And the man hired to protect the federal government from cyber attacks quits after just a year. He's now blowing the whistle on what he calls a bad strategy.

Plus this from our man over at the Pentagon...

CHRIS LAWRENCE, CNN PENTAGON CORRESPONDENT: We're looking into a story involving a confrontation on the high seas between Chinese boats and the U.S. Navy, one that ended with the Chinese sailors stripping down to their underwear.


BLITZER: It apparently started with a potentially very dangerous confrontation between U.S. and Chinese vessels on the high seas, and partly ended with some Chinese sailors actually stripping down to their underwear.

What's going on?

Let's go to our Pentagon Correspondent Chris Lawrence to explain.

What is going on, Chris?

LAWRENCE: Well, Wolf, this all took place Sunday, about 75 miles south of Hainan Island, involving a Navy ship that's designed to search for submarines. Now, the Impeccable is unarmed, but at one point, it sprayed its fire hoses at these Chinese boats in defense. Now, that soaked some of the Chinese sailors, but it didn't stop them. They stripped down to their underwear and kept coming. (BEGIN VIDEOTAPE)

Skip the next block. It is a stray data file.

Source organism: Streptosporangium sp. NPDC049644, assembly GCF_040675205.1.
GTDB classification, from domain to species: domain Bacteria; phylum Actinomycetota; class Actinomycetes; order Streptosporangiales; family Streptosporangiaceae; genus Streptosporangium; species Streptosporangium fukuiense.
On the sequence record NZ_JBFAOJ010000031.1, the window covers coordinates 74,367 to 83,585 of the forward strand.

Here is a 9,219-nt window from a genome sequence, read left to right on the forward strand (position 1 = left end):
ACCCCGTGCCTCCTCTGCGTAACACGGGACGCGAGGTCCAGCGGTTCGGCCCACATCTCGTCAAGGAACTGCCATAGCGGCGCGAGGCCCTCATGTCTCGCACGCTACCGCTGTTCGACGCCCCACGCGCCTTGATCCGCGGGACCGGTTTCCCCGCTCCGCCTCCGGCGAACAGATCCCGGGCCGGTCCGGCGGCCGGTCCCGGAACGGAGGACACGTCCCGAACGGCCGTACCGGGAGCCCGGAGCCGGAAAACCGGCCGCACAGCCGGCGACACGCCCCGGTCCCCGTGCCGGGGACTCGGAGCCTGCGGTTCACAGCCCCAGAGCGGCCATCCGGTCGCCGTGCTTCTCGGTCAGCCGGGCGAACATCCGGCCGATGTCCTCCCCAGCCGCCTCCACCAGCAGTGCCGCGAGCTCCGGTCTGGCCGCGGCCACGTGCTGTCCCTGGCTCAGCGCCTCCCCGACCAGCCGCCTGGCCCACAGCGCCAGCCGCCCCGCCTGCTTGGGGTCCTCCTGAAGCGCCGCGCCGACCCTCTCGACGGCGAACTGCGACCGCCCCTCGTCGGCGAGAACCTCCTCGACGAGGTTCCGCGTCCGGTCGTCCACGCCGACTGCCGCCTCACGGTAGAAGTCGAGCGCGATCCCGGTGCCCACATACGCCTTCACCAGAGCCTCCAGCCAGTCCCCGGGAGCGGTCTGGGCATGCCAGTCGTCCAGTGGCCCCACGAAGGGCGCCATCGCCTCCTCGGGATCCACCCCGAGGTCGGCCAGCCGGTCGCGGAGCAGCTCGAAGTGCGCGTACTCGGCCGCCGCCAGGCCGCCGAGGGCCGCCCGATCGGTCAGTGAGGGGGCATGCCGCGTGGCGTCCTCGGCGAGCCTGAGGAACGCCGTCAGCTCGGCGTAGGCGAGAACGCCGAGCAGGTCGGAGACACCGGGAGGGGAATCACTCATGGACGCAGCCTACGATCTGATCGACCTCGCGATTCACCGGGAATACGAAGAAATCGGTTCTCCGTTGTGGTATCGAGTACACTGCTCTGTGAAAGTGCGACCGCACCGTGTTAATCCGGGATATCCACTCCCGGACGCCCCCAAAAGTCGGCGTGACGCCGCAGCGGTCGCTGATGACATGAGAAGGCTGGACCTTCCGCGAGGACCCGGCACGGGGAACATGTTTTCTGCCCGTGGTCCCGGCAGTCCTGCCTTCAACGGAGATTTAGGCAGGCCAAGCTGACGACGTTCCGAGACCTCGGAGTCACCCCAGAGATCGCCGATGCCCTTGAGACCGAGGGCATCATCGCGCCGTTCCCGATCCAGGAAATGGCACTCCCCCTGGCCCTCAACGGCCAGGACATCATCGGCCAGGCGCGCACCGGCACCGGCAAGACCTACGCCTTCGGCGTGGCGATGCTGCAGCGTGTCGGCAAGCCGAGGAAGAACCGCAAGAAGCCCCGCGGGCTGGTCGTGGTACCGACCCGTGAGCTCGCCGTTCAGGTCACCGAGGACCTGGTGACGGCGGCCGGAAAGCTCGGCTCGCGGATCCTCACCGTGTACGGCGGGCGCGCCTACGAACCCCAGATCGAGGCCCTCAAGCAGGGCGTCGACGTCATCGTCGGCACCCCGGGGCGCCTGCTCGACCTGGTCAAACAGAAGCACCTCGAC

LAWRENCE (voice-over): Sunday, in the South China Sea, the Pentagon says five Chinese boats aggressively blocked the American ship Impeccable, one close to within 25 feet and ordered the Navy ship to leave. When the Impeccable asked for a safe path out of the area, two boats cut it off and forced an emergency stop, and the Navy says the Chinese sailors dropped pieces of wood in the Impeccable's path.